Is Radio Telemetry Getting Washed Downstream? The Changing Role of Radio Telemetry in Studies of Freshwater Fish Relative to Other Tagging and Telemetry Technology
Steven J. Cooke and Eva B. Thorstad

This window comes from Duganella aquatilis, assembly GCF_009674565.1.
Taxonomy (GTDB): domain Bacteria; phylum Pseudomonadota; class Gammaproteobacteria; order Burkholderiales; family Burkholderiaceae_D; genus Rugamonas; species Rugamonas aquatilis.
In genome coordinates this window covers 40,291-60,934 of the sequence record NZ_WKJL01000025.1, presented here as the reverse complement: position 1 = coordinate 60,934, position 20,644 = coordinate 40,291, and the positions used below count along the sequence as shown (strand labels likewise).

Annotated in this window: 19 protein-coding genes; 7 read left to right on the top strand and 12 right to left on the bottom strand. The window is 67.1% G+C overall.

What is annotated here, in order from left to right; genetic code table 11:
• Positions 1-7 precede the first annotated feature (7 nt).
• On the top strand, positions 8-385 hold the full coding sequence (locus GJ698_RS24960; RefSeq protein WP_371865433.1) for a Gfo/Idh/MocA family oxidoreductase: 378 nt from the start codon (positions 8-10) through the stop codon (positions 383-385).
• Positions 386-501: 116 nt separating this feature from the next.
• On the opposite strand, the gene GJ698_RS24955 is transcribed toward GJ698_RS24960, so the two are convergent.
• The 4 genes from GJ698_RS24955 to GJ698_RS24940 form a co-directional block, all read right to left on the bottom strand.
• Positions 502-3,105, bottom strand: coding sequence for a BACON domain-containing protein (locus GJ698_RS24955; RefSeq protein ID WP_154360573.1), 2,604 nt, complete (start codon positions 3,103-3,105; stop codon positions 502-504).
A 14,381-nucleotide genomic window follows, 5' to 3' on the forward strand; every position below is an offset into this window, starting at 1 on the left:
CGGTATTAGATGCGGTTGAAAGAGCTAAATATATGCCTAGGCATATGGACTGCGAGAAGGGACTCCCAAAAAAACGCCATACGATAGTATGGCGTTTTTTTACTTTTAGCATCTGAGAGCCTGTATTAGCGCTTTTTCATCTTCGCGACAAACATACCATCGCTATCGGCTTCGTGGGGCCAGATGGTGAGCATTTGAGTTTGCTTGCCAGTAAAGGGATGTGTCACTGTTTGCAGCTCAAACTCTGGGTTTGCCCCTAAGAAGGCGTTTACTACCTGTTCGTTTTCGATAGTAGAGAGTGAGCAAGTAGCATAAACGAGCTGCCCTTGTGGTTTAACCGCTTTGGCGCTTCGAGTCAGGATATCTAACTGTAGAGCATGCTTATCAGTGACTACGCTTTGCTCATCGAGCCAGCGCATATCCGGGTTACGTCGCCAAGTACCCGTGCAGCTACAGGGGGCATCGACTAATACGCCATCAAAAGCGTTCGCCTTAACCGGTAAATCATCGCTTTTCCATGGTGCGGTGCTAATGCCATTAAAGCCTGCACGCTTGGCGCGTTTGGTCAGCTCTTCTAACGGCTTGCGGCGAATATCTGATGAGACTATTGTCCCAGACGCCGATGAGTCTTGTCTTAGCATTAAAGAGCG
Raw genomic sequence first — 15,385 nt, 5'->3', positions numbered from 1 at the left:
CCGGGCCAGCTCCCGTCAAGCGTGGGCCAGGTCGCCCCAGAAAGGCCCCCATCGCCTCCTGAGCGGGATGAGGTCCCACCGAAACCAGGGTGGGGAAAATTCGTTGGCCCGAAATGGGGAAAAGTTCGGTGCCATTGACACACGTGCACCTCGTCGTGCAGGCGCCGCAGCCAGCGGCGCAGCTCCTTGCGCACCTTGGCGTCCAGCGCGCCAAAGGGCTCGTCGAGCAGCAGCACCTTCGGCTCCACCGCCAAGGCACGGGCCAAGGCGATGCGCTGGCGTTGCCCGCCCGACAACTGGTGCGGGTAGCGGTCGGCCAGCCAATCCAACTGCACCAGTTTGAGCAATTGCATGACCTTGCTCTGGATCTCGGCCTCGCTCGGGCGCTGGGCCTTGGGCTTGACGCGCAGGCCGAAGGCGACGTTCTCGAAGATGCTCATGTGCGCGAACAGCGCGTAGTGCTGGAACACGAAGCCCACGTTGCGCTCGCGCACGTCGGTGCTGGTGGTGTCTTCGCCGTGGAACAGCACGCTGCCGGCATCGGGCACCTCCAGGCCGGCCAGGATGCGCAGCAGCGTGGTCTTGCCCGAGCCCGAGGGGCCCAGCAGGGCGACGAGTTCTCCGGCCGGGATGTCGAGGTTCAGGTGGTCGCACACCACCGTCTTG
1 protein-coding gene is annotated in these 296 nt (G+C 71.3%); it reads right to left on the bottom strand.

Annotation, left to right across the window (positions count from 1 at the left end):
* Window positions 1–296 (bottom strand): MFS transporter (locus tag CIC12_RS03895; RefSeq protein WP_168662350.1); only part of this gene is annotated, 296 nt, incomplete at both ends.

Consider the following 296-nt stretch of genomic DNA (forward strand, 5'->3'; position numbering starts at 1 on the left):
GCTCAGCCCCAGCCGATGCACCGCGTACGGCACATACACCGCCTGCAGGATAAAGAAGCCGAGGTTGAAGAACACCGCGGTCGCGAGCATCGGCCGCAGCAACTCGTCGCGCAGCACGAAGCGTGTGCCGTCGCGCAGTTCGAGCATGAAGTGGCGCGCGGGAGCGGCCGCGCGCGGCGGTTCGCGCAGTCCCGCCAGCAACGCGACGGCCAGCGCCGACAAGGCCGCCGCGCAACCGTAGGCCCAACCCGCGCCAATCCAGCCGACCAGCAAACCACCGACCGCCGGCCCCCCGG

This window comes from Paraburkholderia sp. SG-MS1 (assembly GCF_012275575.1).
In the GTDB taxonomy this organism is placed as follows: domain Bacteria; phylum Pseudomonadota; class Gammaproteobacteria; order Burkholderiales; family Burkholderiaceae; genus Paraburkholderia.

Abstract.—Radio telemetry is now considered a standard tool for fisheries professionals studying fish in freshwater systems. However, interest in radio telemetry technology may be waning in popularity relative to other technologies such as acoustic telemetry and passive integrated transponders, which have recently become popular for tracking studies in freshwater. The purpose of this paper is to identify the unique characteristics of radio telemetry that continue to make it an extremely powerful tool for elucidating the fundamental biology of aquatic organisms, particularly those living in shallow, fluvial habitats, and in providing information to enable effective management and conservation of aquatic resources. By evaluating the peer-reviewed literature on radio telemetry in aquatic systems over a ten year period, we summarized the advances in fisheries science owing to radio telemetry and identified trends related to study design, tagging techniques, and tracking strategies. We also identified research questions and management needs that cannot be effectively addressed using technologies other than radio telemetry, with main emphasis on hydropower development, microhabitat use and movements, mortality, predation, winter biology, natural history studies of imperiled fish in developing countries, and studies in habitats where physical characteristics restrict the usefulness of other techniques. We emphasize that it is important for radio telemetry practitioners to not dismiss simple manual tracking studies where individual tagged fish are discriminated by using discrete frequencies. Indeed, such an approach can yield insight that is not possible with fixed stations alone, and is particularly useful for developing countries where capacity and finances may not exist for deployment of fixed stations. By characterizing and clarifying the actual and potential role for radio telemetry within the broader landscape of tagging and telemetry technologies, we hope to enable telemetry practitioners to make informed decisions regarding the optimal choice of tagging technology when designing and executing telemetry studies in freshwater systems. We submit that radio telemetry is not getting washed downstream, but there are now simply more technological options for researchers interested in the study of freshwater fish.